Yet we have had about 10 cases of pilots deliberately downing traffic planes in murder-suicides in the last few decades. It would be good if we could include both threats and build a security system to prevent them. The two-man-in-the-cockpit concept is one easy way, but it's expensive and not obvious that it will always work. Federal Express Flight 705 is one example where it barely worked.

Comment Security is hard... (Score 5, Interesting) 737 737

Designing security systems is very hard, and this crash seems to be a classic example of why it is so hard.

The reinforced cockpit door, and the access control system, was introduced after 9/11. Before that the cockpit door was typically a flimsy thing you could break down with a few good kicks. The reinforced door is designed to prevent passengers from obtaining access to the cockpit. The threat model includes attempts at brute force (the door has to withstand roughly an hour of abuse with anything that can be found in the cabin) and tries to coerce the cabin crew for keys or codes (as the pilots control entry). Airbus (and also Boeing, I am pretty sure) also has an emergency procedure which lets you enter the cockpit should the pilots be incapacitated, but the pilots can disable this. There is a nice video here which illustrates hos the access control system airbus uses works: https://www.youtube.com/watch?...

If media is correct one of the pilots wanted to crash the plane, and used the cockpit security system to prevent the other crew from interfering. This was not part of the threat model, and that made the current security system work in favor of the attacker instead of the rest of the crew. Not good. It cost 150 lives.

There are ways to get around this. Some airlines require two people to be present in the cockpit at all times, in an effort to prevent this kind of attack. It makes it a lot harder, but not impossible. It could also be possible to allow people on the ground to override the lock on the cockpit door. But in both cases you need to actually design your security system to deal with the threat, which I am sure people are rushing to do now...

Comment From a security perspective... (Score 4, Interesting) 224 224

Frankly, the risk of somebody doing something nefarious with the information they got it pretty low. Even on the internet the wast majority of people are nice and behave like decent human beings. Most people don't even know how they could use that information for financial gain. So if you go to a court you will have a hard time proving actually damage for what is obvious a mistake, which means any recuperation is either going to be based on good will or specific laws covering data breaches.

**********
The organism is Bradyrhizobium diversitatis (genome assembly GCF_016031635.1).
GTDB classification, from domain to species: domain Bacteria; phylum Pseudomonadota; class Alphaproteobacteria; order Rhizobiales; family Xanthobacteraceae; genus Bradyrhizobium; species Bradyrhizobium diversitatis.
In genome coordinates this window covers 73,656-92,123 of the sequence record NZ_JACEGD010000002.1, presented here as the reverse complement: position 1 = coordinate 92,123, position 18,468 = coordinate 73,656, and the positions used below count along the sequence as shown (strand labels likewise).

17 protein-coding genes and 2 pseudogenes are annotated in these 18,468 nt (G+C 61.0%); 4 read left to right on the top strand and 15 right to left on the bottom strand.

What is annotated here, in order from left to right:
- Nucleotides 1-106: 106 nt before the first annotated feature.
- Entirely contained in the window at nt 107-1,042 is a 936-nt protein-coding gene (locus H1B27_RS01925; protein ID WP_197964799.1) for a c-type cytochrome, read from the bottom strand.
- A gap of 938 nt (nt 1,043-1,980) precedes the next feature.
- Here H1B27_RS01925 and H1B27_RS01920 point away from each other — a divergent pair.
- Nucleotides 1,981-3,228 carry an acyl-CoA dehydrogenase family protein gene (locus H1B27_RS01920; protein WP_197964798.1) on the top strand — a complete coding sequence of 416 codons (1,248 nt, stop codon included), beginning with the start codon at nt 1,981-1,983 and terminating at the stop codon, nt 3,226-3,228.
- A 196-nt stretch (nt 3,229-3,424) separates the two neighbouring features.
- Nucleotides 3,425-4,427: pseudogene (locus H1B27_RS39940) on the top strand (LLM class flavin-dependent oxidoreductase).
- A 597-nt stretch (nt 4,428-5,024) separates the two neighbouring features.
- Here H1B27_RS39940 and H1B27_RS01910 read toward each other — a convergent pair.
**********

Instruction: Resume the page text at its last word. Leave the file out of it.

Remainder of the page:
In a larger perspective, you are right now encountering (and worrying about) a fundamental flaw in the way many American business work. There is a big confusion between identity, authentication and authorization. Identity (name, address, date of birth, social security number, bank account etc,) is not the same as authentication (I am the Identity) nor authorization (I am allowed to act as the Identity). None of the information the bank leaked really should be secret, and in Europe you could probably find most of it (except for bank account numbers) in public databases.

Comment Re:America is HUGE (Score 1) 255 255

According to sources like this, about 85% of Sweden's population is in urban areas. When you only have 15% of the population that's really spread out, of course it's easy to just spend the extra money to wire all of them up.

You mean unlike the USA, which have to deal with the punishing 17% non-urban population which makes it impossible to roll out a decent infrastructure? Different for different states, of course, but less densely populated states also have a smaller population which you need to cover.
 

The population of Sweden is so small, you really can't extrapolate out from it very much to US sized problems either. You could barely fill the NY metro area here with everyone in Sweden.